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Monday, July 13, 2015

Misty Water-coloured Memories 

“Watching the rugby brought back the summers I played and all the old forgotten rules and strategies crept back into my head.”
We tend to say that memories flood back, so I guess it's appropriate that I find nostalgia comes in waves. I'm currently caught in a terrible rip tide of remembrances triggered by an 80s playlist. Today, I got the seventh wave of this nostalgia tide though for me it's not really a tsunami of memories as much as it is a seeping, rising water like the flooding of a basement. Today was a perfect example.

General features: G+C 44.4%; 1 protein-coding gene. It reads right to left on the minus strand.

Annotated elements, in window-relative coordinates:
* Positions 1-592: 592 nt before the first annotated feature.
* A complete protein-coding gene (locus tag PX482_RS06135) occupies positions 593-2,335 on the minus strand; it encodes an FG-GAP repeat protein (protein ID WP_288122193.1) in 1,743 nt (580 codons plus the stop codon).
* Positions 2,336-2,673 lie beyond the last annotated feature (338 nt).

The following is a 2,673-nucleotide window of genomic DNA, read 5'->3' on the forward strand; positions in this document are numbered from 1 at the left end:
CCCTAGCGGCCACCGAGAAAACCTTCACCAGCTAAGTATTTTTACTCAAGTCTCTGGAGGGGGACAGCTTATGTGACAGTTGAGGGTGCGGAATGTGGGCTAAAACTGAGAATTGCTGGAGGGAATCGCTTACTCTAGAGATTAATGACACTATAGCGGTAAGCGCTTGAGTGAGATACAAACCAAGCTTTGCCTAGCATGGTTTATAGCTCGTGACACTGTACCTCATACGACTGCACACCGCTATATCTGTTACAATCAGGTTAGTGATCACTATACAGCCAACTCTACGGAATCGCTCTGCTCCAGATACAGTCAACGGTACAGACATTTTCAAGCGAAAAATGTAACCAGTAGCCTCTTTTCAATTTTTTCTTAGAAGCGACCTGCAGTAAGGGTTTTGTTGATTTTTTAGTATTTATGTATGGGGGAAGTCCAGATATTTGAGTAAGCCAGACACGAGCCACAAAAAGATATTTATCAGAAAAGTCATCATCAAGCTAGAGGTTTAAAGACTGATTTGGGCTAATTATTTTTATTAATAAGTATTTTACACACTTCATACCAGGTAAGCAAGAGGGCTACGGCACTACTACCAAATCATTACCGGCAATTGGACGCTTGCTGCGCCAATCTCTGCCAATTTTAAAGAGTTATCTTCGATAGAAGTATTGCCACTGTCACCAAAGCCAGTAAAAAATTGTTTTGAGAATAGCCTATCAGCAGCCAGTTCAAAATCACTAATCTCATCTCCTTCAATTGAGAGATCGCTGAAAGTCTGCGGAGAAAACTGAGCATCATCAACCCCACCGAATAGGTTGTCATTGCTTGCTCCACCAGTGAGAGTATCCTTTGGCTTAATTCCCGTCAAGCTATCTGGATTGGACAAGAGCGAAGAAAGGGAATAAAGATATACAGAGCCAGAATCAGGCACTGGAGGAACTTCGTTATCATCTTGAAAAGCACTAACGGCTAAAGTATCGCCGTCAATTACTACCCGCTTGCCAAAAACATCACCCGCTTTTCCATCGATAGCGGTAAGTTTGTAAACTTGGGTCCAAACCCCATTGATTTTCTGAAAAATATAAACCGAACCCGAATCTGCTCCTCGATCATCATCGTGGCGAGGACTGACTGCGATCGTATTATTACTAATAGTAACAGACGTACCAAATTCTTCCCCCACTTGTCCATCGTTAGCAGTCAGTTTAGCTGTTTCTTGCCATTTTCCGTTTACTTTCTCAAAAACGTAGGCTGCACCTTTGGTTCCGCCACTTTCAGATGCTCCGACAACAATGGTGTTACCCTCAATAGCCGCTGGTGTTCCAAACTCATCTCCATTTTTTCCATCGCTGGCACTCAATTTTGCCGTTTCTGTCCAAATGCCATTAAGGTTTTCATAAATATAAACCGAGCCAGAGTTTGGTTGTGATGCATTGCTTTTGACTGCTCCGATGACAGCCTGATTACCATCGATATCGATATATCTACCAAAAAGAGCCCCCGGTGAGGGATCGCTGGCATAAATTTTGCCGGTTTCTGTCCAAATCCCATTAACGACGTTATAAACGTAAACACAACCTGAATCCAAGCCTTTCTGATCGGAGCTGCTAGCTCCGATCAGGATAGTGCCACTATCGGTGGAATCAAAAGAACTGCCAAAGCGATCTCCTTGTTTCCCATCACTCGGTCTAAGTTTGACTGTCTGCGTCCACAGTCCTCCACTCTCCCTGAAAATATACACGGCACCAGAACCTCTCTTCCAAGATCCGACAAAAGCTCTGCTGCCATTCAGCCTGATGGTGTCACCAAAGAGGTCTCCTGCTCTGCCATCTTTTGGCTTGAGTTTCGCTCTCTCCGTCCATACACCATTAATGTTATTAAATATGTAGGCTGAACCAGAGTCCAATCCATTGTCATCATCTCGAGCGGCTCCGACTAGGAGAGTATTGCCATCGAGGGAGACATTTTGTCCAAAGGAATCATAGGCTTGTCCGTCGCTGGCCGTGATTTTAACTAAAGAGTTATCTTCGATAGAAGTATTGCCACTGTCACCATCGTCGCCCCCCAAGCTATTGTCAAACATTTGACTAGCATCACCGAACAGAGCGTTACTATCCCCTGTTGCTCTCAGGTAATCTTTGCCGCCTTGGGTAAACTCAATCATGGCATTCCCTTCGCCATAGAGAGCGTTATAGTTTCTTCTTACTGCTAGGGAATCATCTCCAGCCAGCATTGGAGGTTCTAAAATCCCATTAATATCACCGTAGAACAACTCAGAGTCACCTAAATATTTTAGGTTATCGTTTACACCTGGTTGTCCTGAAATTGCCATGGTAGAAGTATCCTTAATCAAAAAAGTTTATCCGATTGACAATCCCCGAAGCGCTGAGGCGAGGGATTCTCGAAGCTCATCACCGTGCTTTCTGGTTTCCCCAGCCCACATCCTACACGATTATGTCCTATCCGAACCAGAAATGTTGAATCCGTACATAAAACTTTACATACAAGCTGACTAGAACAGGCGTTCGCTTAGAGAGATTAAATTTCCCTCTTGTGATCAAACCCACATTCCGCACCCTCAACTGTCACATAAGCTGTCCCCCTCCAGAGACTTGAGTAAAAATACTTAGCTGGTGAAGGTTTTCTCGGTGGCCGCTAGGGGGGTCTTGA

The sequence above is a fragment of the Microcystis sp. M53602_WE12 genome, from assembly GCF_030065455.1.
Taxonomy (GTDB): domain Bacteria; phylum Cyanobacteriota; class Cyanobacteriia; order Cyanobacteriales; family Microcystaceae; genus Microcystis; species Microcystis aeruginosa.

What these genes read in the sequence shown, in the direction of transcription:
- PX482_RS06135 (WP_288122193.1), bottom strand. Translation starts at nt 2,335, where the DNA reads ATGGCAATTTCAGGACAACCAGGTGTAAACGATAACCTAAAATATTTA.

Like a lot of Torontonians I've succumb to the relentless buzz of the Pan Am Games and Saturday I picked up a ticket to the Rugby 7s games. The venue is close by and the tickets were plentiful and cheap. I thought about taking my GoPro camera to try and capture some of the atmosphere but I'd completely forgotten where I'd put the damn thing! I grabbed my binoculars on the way out hoping the GoPro would be in the same place but alas only the GoPro accessories and dodads were there. Without time to really get into an extensive search, I rushed out and went to the office to print out my ticket I'd bought online. For the rest of the day, all I could think about was where was this expensive camera that I hadn't really used that much. Even as I watched the games I was mentally exploring the nooks and crannies of my house trying to trigger where I'd put the camera. I remember fishing it out of a box to retrieve one of the memory cards to use in my new Fuji camera so I figured it was still in the box I moved it in.